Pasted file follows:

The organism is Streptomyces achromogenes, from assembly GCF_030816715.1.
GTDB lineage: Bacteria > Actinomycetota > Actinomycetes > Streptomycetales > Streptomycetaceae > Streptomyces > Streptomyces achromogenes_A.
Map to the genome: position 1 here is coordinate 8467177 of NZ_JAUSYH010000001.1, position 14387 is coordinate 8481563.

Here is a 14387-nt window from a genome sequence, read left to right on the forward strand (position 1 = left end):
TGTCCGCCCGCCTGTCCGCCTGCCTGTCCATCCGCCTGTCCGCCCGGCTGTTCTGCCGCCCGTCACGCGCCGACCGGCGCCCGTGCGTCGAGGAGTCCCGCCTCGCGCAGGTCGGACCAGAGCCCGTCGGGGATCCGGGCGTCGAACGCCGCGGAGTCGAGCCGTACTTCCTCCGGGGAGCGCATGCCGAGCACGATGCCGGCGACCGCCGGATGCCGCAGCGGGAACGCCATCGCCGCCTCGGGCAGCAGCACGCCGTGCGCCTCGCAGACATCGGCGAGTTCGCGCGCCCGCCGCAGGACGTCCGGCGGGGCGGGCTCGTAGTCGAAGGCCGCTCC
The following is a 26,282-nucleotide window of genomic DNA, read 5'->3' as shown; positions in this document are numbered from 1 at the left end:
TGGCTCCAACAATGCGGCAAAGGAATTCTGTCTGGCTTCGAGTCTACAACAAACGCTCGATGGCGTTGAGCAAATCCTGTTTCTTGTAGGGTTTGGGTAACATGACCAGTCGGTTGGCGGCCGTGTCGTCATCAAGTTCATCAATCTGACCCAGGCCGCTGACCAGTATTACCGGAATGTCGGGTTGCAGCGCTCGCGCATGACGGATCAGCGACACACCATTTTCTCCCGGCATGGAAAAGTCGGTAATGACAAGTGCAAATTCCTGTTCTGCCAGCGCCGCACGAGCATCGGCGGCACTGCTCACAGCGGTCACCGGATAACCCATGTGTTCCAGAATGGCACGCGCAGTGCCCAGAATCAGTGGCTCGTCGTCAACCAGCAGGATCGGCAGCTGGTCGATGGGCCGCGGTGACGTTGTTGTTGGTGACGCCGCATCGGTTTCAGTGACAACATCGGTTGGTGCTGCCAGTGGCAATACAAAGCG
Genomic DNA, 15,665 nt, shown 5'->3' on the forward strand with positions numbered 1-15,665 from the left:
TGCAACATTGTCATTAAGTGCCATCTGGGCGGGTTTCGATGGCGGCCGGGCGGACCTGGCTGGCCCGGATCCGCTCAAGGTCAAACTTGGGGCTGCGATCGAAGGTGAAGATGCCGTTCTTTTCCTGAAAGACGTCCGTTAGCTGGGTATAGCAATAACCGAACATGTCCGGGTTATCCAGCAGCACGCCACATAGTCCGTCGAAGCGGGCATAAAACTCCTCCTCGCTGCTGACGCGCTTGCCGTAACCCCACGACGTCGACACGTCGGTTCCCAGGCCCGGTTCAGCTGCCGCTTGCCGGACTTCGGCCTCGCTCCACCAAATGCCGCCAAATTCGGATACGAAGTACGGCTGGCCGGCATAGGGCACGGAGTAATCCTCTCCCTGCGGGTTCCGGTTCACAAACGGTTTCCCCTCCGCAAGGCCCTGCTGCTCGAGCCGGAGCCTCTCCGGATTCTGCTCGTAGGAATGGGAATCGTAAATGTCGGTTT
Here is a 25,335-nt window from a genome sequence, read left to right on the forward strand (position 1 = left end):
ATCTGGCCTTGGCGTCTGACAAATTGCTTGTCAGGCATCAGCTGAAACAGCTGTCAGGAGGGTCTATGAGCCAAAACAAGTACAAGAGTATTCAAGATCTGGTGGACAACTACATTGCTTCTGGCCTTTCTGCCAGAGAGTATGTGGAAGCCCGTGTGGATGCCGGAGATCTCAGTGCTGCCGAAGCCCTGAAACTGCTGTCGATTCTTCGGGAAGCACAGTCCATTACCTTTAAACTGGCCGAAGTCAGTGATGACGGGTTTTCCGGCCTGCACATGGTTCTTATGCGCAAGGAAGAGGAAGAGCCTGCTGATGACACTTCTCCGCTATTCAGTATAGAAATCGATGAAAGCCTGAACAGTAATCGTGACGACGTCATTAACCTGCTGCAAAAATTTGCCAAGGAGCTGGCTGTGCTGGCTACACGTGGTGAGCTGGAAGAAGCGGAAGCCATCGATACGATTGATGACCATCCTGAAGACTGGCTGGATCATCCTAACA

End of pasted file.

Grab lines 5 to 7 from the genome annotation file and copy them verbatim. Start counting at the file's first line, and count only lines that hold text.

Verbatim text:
TGTCCGCCCGCCTGTCCGCCTGCCTGTCCATCCGCCTGTCCGCCCGGCTGTTCTGCCGCCCGTCACGCGCCGACCGGCGCCCGTGCGTCGAGGAGTCCCGCCTCGCGCAGGTCGGACCAGAGCCCGTCGGGGATCCGGGCGTCGAACGCCGCGGAGTCGAGCCGTACTTCCTCCGGGGAGCGCATGCCGAGCACGATGCCGGCGACCGCCGGATGCCGCAGCGGGAACGCCATCGCCGCCTCGGGCAGCAGCACGCCGTGCGCCTCGCAGACATCGGCGAGTTCGCGCGCCCGCCGCAGGACGTCCGGCGGGGCGGGCTCGTAGTCGAAGGCCGCTCC
The following is a 26,282-nucleotide window of genomic DNA, read 5'->3' as shown; positions in this document are numbered from 1 at the left end:
TGGCTCCAACAATGCGGCAAAGGAATTCTGTCTGGCTTCGAGTCTACAACAAACGCTCGATGGCGTTGAGCAAATCCTGTTTCTTGTAGGGTTTGGGTAACATGACCAGTCGGTTGGCGGCCGTGTCGTCATCAAGTTCATCAATCTGACCCAGGCCGCTGACCAGTATTACCGGAATGTCGGGTTGCAGCGCTCGCGCATGACGGATCAGCGACACACCATTTTCTCCCGGCATGGAAAAGTCGGTAATGACAAGTGCAAATTCCTGTTCTGCCAGCGCCGCACGAGCATCGGCGGCACTGCTCACAGCGGTCACCGGATAACCCATGTGTTCCAGAATGGCACGCGCAGTGCCCAGAATCAGTGGCTCGTCGTCAACCAGCAGGATCGGCAGCTGGTCGATGGGCCGCGGTGACGTTGTTGTTGGTGACGCCGCATCGGTTTCAGTGACAACATCGGTTGGTGCTGCCAGTGGCAATACAAAGCG